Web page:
If human, the waters of Mono Lake aren't for you. Apart from being an otherwise worldly strain of water, the Californian body of water is salty and very basic, with a pH of 10 — the equivalent of detergent — in addition to arsenic levels around six times what is considered safe for drinking. No fish live in the lake, but some animal life finds a way, namely those thrive in the harshest conditions (collectively known as extremophiles). Mono Lake's inhabitants have names that refer to their hostile home: brine shrimp and alkali flies. Now, another hardy species can be added to Mono Lake's list of aquatic denizens — nematodes, including a new, arsenic-adoring species from the genus Auanema.
The creature, described in the journal Current Biology, is a roundworm with a couple of unique evolutionary traits, chief among them the capacity to survive more than 500 times the amount of arsenic that is fatal to humans. But James Lee, a former nematologist at the Sternberg Lab at the California Institute of Technology who conducted the research, was all too surprised to find them.
"What is remarkable about extremophilic nematodes — in fact all extremophilic species — is how much they have to show about resilience, and the innovative strategies they use to survive on this planet," he says.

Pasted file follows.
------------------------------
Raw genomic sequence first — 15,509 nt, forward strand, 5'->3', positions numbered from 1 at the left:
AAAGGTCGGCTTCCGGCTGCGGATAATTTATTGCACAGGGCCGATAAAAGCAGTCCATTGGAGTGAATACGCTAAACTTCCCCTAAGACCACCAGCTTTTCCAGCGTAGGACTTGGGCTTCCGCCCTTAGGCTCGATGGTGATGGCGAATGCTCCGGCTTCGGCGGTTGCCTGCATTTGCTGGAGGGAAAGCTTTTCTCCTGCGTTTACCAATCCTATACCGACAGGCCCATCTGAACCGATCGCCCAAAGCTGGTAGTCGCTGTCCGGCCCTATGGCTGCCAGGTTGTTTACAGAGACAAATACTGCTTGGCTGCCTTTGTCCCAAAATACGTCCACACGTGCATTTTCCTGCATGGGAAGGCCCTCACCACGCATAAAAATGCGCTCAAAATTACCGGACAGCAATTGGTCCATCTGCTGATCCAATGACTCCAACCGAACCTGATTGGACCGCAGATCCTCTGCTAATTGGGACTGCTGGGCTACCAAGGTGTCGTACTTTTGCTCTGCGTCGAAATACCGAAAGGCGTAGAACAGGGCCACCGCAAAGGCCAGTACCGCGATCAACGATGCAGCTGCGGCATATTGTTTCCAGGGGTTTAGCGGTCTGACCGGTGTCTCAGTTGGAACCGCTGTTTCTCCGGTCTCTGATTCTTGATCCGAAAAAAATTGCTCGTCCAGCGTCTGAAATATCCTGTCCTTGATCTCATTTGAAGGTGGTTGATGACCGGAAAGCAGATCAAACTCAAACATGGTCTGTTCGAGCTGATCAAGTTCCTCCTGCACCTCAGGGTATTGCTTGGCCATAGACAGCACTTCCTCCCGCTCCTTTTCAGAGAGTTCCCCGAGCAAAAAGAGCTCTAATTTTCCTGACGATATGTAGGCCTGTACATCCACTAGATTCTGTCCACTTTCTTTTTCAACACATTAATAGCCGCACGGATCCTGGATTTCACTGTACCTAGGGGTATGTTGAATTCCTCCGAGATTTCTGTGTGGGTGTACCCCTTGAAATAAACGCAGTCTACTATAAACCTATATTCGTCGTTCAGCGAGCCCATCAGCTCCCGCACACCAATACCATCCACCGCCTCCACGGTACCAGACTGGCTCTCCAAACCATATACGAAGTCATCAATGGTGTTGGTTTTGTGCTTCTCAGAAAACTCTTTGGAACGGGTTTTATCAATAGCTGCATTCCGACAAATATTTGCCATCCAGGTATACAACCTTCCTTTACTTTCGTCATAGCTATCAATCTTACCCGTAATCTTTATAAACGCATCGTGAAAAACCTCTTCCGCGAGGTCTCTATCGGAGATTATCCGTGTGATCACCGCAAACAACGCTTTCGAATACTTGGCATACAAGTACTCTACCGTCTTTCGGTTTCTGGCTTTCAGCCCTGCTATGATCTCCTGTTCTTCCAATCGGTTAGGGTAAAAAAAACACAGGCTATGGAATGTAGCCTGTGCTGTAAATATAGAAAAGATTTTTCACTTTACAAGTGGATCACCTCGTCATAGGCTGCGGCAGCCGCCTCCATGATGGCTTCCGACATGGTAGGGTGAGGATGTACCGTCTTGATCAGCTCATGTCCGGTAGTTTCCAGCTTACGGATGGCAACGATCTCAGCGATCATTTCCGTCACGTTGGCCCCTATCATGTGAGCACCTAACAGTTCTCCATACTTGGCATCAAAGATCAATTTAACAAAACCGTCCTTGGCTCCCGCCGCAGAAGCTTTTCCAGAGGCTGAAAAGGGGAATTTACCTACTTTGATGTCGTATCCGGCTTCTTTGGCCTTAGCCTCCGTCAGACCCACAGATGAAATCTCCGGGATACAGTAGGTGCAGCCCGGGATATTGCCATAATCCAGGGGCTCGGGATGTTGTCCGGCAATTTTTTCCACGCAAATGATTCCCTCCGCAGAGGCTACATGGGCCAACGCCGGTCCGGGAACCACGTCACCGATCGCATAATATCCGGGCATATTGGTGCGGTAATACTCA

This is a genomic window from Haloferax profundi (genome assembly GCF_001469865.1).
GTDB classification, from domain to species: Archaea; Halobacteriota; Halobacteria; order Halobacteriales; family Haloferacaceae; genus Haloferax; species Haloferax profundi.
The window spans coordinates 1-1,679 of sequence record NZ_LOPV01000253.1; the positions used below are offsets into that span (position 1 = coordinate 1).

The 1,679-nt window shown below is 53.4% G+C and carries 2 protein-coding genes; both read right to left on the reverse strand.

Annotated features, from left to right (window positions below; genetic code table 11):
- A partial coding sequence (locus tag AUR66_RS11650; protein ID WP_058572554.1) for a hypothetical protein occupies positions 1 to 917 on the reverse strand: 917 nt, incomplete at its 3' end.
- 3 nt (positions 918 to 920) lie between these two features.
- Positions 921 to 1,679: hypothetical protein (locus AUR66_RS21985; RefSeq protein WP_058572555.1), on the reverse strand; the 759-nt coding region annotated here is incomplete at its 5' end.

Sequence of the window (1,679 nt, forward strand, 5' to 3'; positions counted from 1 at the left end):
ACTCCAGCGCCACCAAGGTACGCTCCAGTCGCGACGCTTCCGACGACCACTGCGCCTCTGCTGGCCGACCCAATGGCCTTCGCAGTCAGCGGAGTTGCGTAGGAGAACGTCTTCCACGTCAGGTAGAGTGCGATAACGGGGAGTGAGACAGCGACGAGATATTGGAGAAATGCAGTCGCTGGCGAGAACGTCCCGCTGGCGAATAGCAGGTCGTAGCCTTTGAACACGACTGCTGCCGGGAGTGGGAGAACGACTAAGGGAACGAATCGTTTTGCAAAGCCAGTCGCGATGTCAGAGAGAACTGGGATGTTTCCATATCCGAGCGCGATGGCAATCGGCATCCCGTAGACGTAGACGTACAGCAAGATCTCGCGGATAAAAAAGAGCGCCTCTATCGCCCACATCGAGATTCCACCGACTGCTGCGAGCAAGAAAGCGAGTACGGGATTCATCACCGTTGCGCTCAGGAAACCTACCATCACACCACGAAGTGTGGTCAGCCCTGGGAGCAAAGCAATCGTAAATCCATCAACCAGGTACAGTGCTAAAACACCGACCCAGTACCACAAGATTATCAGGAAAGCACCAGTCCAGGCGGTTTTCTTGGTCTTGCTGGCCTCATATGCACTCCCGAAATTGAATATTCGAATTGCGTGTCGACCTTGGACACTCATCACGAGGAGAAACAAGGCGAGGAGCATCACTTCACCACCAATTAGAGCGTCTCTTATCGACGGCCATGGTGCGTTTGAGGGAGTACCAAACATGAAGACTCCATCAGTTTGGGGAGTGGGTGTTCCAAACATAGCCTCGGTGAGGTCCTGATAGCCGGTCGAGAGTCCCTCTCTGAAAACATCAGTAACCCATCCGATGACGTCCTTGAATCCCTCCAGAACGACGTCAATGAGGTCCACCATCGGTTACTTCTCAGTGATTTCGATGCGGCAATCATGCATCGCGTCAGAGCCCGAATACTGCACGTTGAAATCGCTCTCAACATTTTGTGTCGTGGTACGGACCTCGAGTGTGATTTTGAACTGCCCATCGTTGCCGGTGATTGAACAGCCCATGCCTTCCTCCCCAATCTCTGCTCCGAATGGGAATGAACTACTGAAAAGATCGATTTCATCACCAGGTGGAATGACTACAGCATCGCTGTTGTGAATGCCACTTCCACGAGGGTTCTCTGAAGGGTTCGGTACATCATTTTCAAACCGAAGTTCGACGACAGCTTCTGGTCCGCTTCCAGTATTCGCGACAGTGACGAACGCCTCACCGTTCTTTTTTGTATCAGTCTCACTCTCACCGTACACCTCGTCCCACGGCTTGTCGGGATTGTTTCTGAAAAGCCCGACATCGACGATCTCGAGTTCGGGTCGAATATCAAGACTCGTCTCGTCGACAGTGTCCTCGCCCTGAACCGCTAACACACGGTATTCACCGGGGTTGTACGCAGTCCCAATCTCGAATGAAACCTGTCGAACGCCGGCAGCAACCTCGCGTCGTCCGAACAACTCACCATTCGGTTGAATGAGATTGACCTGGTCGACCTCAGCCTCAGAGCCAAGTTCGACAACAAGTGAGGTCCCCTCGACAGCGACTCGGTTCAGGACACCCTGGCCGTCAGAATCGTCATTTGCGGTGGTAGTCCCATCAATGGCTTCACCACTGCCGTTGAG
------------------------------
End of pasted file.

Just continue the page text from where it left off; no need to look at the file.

The newly discovered species of Auanema has a few other evolutionary tricks up its oral cavity. It has three sexes — female, male, and hermaphrodite. Lee says the male and female Auanema may help preserve genetic diversity in established populations, while hermaphroditic worms are uniquely suited to trailblazing into new areas as they reproduce solo. The nematodes are also viviparous, meaning that instead of laying eggs like most nematodes, they have live births.
Lee and his colleagues are particularly excited about the new Auanema The species' arsenic resistance, which, while documented in two other nematodes, has never before appeared in an extremophilic one.
“We believe this could shine new light on how arsenic moves through and affects animal cells,” he says, “an open question that is especially important since arsenic is one of the most common environmental toxins that affects humans.
The nematodes at Mono Lake also confirm a long-held truth: that nematodes are not only one of the most robust creatures on earth, but they are also among the most abundant. In 1913, nematologist Nathan Cobb wrote that “if all matter in the universe except the nematodes were swept away, our world would still be dimly recognizable… we would find its mountains, hills, vales, rivers, lakes, and oceans represented by a film of nematodes. ”Mono Lake would come through clear.
"These animals have really mastered how to survive on this Earth," Lee says. "We could really learn a lot from them."